Prove your IBM i Backup is Recoverable: The Cloud Way

Beyond having checklists and runbooks, what else can you do to test your backups?

In the comprehensive article called “How to Prove Your IBM i is Recoverable without a Real DR Test,” Tom Huntington from HelpSystems details all the IBM i Save Commands and system objects that should be included within a comprehensive backup. By performing an audit of your backup process, you might identify missing components that prevent you from doing the worst-case scenario, a full system restore. It is a great article that IBM i administrators should review.

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Application Archiving in the Cloud

Introducing “Cold Storage” of complete application systems in the Cloud.

Traditional application archiving is often described in one of two ways:

1) Archiving – this is where you have an application that has accumulated large amounts of historical data that exists on Tier 1 primary storage within the data center. The basic concept is that you take some of the older, infrequently accessed data and “archive” it or move it to some other read-only data warehouse that utilizes less expensive storage. The idea is to save money by reducing the pressure to expand more expensive storage and potentially reduce those costs over time. The application system remains “active” but with only newer relevant data.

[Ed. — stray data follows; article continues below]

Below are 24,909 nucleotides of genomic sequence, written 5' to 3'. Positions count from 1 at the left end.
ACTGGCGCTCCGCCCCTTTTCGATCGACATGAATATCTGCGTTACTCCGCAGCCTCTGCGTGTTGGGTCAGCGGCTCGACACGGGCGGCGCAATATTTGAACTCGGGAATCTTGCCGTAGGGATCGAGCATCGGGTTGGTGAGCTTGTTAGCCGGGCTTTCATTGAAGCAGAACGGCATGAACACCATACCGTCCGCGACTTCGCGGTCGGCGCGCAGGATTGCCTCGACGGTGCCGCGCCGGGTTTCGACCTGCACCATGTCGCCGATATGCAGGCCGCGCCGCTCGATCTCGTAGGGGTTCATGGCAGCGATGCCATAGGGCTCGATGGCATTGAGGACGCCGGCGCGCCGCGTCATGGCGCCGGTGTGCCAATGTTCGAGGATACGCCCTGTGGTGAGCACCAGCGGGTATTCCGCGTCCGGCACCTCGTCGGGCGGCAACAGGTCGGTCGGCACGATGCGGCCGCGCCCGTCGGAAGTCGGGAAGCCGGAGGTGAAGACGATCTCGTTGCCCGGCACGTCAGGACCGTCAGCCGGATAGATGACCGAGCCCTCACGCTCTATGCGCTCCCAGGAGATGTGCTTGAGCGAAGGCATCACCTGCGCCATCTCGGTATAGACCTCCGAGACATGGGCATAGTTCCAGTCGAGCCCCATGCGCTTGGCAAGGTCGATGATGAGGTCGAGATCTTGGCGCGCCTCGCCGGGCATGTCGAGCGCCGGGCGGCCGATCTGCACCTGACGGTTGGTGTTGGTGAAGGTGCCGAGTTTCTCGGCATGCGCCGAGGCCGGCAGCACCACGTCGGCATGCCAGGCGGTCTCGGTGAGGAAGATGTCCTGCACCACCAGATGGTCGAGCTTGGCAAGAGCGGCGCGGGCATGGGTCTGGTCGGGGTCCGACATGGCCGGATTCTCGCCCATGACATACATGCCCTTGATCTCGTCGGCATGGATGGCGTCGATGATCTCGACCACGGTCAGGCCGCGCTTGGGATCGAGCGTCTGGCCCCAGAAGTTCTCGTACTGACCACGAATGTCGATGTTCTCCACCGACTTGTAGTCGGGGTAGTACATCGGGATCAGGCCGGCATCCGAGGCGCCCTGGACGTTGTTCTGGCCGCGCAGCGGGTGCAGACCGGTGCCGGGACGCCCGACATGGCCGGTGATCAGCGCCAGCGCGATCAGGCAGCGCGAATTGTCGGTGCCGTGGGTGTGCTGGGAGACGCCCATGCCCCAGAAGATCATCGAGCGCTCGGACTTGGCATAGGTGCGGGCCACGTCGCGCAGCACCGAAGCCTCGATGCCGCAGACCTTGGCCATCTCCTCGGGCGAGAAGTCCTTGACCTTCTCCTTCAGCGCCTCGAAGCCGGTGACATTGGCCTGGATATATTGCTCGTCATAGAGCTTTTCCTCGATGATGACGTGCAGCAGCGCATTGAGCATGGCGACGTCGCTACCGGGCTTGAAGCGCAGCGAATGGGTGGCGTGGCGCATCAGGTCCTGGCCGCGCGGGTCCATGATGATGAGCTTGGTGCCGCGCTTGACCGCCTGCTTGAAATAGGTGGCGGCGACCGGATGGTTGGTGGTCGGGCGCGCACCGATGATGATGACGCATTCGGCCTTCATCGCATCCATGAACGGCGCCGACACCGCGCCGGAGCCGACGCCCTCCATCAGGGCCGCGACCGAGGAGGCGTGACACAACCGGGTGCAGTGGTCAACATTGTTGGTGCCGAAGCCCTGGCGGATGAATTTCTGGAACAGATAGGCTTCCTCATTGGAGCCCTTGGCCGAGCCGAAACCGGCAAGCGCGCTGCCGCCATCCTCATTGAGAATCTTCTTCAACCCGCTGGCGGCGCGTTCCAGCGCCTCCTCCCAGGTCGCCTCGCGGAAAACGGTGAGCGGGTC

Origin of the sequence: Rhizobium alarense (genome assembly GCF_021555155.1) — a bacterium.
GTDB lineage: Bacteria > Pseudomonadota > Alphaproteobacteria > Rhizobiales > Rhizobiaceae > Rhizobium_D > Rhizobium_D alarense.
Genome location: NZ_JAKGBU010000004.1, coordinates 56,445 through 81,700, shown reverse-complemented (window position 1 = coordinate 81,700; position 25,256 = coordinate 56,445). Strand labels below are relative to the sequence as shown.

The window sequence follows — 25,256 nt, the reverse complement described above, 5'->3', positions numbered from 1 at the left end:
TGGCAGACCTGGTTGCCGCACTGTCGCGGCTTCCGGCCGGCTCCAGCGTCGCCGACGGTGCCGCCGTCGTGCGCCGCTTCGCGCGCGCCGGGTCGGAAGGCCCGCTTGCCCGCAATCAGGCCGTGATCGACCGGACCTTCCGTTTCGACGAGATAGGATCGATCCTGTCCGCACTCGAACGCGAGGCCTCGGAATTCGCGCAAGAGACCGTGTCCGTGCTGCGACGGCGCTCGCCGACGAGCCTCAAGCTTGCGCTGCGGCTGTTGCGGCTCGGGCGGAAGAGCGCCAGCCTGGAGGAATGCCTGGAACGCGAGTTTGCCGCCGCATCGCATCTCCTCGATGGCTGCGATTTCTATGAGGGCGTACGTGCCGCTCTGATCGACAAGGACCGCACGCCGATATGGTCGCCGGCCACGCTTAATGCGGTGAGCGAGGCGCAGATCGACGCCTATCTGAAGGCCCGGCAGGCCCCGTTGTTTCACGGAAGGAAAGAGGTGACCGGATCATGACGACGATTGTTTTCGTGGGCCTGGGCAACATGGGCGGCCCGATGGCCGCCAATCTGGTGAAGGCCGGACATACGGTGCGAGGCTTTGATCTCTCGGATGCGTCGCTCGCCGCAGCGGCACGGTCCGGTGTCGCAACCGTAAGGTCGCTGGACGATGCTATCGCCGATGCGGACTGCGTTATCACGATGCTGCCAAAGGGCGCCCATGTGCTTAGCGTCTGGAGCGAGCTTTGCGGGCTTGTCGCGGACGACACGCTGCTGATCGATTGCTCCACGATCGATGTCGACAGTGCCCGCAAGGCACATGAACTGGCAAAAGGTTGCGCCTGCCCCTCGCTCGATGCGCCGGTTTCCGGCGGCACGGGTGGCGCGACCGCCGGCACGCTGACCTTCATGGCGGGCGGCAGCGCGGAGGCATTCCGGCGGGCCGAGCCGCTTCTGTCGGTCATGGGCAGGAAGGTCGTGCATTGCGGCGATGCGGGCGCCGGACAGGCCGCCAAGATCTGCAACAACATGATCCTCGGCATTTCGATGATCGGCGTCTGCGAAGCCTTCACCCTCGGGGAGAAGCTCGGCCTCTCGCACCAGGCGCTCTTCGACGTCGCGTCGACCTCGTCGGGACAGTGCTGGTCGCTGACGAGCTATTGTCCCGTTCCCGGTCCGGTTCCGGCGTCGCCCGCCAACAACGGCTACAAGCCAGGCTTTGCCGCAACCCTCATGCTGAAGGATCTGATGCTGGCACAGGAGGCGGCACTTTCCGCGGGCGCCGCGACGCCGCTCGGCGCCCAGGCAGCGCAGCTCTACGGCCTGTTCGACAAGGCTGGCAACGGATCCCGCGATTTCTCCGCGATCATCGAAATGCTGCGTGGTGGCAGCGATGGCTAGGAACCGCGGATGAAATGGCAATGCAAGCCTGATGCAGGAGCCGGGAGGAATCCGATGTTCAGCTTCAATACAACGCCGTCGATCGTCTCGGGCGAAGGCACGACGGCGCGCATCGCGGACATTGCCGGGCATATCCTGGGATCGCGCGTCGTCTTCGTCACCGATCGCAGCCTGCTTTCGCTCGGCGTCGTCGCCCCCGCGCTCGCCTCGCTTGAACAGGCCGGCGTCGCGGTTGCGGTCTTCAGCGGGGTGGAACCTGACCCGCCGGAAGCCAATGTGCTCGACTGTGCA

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Chaos Engineering for Traditional Applications

Not all on-prem applications have a future in the cloud, but can those same on-prem applications leverage cloud-like capabilities to help make them more reliable?

In 2011 Netflix introduced the tool called Chaos Monkey to inject random failures into their cloud architecture as a strategy to identify design weaknesses. Fast forward to today, the concept of resiliency engineering has evolved, creating jobs called “Chaos Engineer.” Many companies like Twilio, Facebook, Google, Microsoft, Amazon, Netflix, and LinkedIn, use chaos as a way to understand their distributed systems and architectures.

But all of these companies are based on cloud-native architectures, and so the question is:

Can Chaos Engineering be applied to traditional applications that run in the data-center and will probably never be moved to the cloud?

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The Cloud Dilemma

What to do with traditional on-prem applications that don’t appear to have a path to the cloud?

“My app can’t be moved to the cloud…..it is based on AIX or IBMi…….”

What is implied is that the app owner doesn’t want to re-engineer their application to all use cloud-native services, but instead wants to do a classic lift-and-shift of their application without making any application code changes. Since IBMi (AS/400) and AIX are based on PowerPC and not x86, the path the cloud is not apparent for these types of applications.

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